The Grottoes of Ogliastra

The newly formed province of Ogliastra in the east of Sardegna is characterised by uncontaminated natural environment which offers the tourist the opportunity to discover its unique scenery.

The variety and the particularity of Ogliastra lie in the perfect mix between the enchanting beauty of its beaches and seacliffs and the mountainous hinterland of the Gennargentu mountains. Of major interest are the underwater caves and grottoes that are to be found cut into the Baunei Coast: Fico (Fig) grotto, the grotto of Su Murmuri and the grotto of Su Meraculu.
Fico Grotto has been cut out of the limestone cliffs in the Gulf of Orosei, and are situated 7 metres above sea-level. Until the 1980s, the cave remained the last home of the monk seal. It was here that the mammal, through numerous siphons connected to the sea, came to reproduce on the beaches inside the cave. The grotto is also important for its wondeful variety of stalactites and stalagmites.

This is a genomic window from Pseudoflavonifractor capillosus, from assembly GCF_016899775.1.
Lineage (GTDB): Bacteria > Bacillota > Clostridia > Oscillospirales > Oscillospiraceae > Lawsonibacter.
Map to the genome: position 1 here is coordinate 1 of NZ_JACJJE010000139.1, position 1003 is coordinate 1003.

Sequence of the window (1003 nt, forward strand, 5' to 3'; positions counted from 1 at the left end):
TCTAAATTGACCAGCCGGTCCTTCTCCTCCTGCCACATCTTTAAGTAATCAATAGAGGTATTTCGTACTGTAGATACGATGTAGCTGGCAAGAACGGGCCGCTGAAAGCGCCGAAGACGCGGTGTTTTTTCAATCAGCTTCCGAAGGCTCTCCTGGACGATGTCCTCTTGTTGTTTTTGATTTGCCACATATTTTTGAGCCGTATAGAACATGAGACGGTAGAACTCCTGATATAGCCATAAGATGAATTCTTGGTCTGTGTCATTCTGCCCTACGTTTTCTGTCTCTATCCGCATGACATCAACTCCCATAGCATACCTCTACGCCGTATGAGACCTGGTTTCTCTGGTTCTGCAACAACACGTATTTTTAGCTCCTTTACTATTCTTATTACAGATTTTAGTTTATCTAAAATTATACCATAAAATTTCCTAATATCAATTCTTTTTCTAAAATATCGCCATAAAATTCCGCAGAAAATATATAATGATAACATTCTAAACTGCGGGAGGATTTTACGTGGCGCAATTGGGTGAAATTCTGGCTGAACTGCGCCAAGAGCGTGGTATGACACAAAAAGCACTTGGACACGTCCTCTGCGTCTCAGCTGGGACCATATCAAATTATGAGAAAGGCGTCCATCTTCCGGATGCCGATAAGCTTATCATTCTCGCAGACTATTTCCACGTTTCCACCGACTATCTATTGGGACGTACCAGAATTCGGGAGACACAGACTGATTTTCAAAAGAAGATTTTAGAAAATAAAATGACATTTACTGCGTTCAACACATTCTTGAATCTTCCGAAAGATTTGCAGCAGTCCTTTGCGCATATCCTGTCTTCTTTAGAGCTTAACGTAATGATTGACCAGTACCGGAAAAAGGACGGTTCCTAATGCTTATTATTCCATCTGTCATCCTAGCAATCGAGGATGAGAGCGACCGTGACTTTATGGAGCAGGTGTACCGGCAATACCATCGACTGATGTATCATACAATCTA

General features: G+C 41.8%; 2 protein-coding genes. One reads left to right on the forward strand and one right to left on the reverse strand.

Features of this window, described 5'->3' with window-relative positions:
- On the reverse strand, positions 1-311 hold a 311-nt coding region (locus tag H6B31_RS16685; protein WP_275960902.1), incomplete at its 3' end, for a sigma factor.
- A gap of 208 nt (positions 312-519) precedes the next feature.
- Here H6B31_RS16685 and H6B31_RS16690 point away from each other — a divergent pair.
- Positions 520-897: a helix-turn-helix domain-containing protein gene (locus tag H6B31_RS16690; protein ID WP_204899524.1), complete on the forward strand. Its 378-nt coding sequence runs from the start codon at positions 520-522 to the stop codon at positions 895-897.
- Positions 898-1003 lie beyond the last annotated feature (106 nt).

The grotto of Su Marmuri is in Ulussai, and is 35 metres high and 1 kilometre long. It is considered one of the most important caves in Europe for its ‘art in the making’ as the limestone deposits are still in the process of formation even now. After descending the 200 stairs leading to the cave, it is possible to admire two small underground lakes and several imposing rooms characterised by very high ceilings.
The grotto of Su Meraculu is in the territory of Baunei, and has the shape of an upside “y”. It has an average height of between 4 and 6 metres and has been explored up to a depth of 200 metres. Its Sardinian name, which means “the miracle”, derives from the beauty of the limestone formations which capture and reflect the light in such a way as to immerse the visitor in a mystical and suggestive atmosphere.